US 20050204919 A1
A fuel system for a propulsion system includes a fuel deoxygenating device and a catalytic module containing catalytic materials. The fuel deoxygenating device removes dissolved oxygen from the fuel to prevent formation of insoluble materials that can potentially foul the catalyst and block desirable catalytic reactions that increase the usable cooling capacity of an endothermic fuel.
1. A propulsion system comprising:
an energy conversion device; and
a fuel delivery system comprising a fuel deoxygenator for removing a portion of dissolved gases from fuel flowing to a catalyst for conditioning the fuel.
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12. A fuel delivery system for a propulsion system comprising:
a fuel deoxygenator for removing a portion of dissolved gases from fuel; and
a catalyst receiving fuel exiting said fuel deoxygenator.
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22. A method of inhibiting coke formation of an endothermic fuel for a propulsion system comprising the steps of:
a) removing dissolved oxygen from fuel; and
b) initiating catalytic reactions of the fuel after said removal of the dissolved oxygen.
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This invention generally relates to a cooling system for a high-speed propulsion system, and specifically to a cooling system including a fuel deoxygenator and a catalyst for increasing the heat sink capability of a hydrocarbon fuel capable of undergoing endothermic reaction.
It is common practice to use fuel as a cooling medium for various systems onboard an aircraft. Higher engine operating temperatures increase cycle efficiency and reduce fuel consumption. The engine operating temperature is limited by the usable cooling capacity of the fuel. The cooling capacity of fuel can be increased by endothermic decomposition of the fuel into combustible products that may have improved ignition and burning characteristics.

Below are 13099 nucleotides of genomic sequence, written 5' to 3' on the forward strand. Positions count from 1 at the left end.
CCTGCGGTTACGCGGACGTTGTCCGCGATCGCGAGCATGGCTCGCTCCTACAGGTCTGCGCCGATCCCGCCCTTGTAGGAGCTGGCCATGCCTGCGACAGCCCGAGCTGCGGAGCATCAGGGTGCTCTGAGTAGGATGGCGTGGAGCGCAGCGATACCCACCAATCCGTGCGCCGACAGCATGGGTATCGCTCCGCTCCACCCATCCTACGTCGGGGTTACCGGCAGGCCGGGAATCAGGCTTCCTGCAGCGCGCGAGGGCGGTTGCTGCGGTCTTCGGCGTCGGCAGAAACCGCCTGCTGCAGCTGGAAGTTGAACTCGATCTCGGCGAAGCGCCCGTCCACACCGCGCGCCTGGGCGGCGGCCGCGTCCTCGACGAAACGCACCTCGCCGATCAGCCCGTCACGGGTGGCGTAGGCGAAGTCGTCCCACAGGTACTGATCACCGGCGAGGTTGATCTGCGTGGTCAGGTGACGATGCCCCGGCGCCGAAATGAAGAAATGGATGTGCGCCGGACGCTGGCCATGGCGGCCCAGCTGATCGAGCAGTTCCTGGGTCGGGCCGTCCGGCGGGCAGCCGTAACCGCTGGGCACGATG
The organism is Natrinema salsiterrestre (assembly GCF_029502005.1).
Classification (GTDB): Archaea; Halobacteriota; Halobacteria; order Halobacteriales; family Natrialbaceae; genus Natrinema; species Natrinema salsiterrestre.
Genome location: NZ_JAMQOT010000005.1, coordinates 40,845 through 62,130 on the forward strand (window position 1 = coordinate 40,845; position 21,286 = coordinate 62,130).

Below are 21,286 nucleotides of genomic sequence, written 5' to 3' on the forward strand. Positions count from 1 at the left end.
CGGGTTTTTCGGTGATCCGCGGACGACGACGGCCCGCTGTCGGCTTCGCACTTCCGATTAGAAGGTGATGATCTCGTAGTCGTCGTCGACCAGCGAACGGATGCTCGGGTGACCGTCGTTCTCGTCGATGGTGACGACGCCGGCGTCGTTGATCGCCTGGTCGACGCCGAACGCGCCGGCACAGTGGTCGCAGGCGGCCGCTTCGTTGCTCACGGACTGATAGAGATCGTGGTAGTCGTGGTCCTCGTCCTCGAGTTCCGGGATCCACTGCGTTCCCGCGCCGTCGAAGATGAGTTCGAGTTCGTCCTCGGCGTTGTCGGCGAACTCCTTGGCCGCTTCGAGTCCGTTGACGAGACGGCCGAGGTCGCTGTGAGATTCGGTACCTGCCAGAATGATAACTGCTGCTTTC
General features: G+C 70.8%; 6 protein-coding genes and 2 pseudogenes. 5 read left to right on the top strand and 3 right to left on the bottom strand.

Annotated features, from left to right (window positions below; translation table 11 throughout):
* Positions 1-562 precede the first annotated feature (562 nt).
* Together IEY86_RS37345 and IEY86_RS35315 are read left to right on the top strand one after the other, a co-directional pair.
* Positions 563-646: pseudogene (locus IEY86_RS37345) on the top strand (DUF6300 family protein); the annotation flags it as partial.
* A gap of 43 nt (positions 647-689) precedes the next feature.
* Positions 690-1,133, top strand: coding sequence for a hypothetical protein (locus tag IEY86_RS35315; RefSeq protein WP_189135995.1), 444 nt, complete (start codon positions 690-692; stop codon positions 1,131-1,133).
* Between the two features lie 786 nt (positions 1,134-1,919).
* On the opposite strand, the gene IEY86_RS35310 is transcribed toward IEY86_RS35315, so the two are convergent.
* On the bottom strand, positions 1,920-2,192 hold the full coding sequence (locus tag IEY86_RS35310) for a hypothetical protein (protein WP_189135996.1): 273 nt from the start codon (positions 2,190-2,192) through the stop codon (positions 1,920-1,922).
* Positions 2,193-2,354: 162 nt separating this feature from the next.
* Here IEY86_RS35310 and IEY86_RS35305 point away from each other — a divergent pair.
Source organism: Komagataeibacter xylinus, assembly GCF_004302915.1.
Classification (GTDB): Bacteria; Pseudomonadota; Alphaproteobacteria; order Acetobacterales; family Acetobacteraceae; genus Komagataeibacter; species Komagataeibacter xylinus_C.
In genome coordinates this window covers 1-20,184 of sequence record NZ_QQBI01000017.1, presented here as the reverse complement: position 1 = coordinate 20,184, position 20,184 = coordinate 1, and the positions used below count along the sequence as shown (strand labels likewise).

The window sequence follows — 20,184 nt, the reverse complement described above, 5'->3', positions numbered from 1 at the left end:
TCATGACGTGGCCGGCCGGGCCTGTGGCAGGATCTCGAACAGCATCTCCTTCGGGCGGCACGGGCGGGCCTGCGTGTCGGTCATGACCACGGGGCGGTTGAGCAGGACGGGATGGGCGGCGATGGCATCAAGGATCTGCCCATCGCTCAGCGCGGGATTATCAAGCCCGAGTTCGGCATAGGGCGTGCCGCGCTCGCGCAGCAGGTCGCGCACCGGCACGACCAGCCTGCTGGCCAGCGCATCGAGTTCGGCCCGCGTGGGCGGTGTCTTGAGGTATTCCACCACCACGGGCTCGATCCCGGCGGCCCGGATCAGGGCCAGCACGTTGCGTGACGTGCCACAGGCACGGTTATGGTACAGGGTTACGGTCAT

Catalysts are known that promote decomposition of endothermic fuels into combustible products with lower molecular weights than the original fuel after absorbing a heat of reaction.
However, thermo-oxidative reactions caused by dissolved oxygen within the fuel can cause formation of coke that foul the catalyst and prevent the preferred catalytic reactions.
At temperatures between approximately 250° F. to 800° F. dissolved oxygen within the fuel reacts to form coke precursors that initiate and propagate reactions that lead to coke deposit formation. At temperatures above approximately 800° F. the mechanism for formation of coke deposits is controlled by thermal cracking (pyrolysis) reactions where chemical bonds are broken forming coke. Reducing the amount of oxygen dissolved within the fuel decreases the rate of coke deposition at relatively lower temperatures and increases the usable cooling capacity of the fuel.
It is known how to remove dissolved oxygen within fuel with de-oxygenation devices. U.S. Pat. No. 6,315,815, and U.S. patent application Ser. No. 10/407,004 assigned to Applicant, disclose devices for removing dissolved oxygen using a gas-permeable membrane within the fuel system. As fuel passes along the permeable membrane, oxygen molecules in the fuel diffuse out of the fuel across the gas-permeable membrane. Removal of dissolved oxygen from the fuel only provides limited increases in usable cooling capacity. Increasing performance demands require further increases in the usable cooling capacity of aircraft fuels.
Accordingly, it is desirable to develop an endothermic fuel system that suppresses formation of coke deposits to prevent interference with desirable catalytic reactions at increased engine operating temperatures.
This invention is a fuel delivery system including a fuel deoxygenating device for removing dissolved oxygen from fuel to prevent formation of insoluble materials that potentially block desirable catalytic reactions thereby increasing the usable cooling capacity of an endothermic fuel.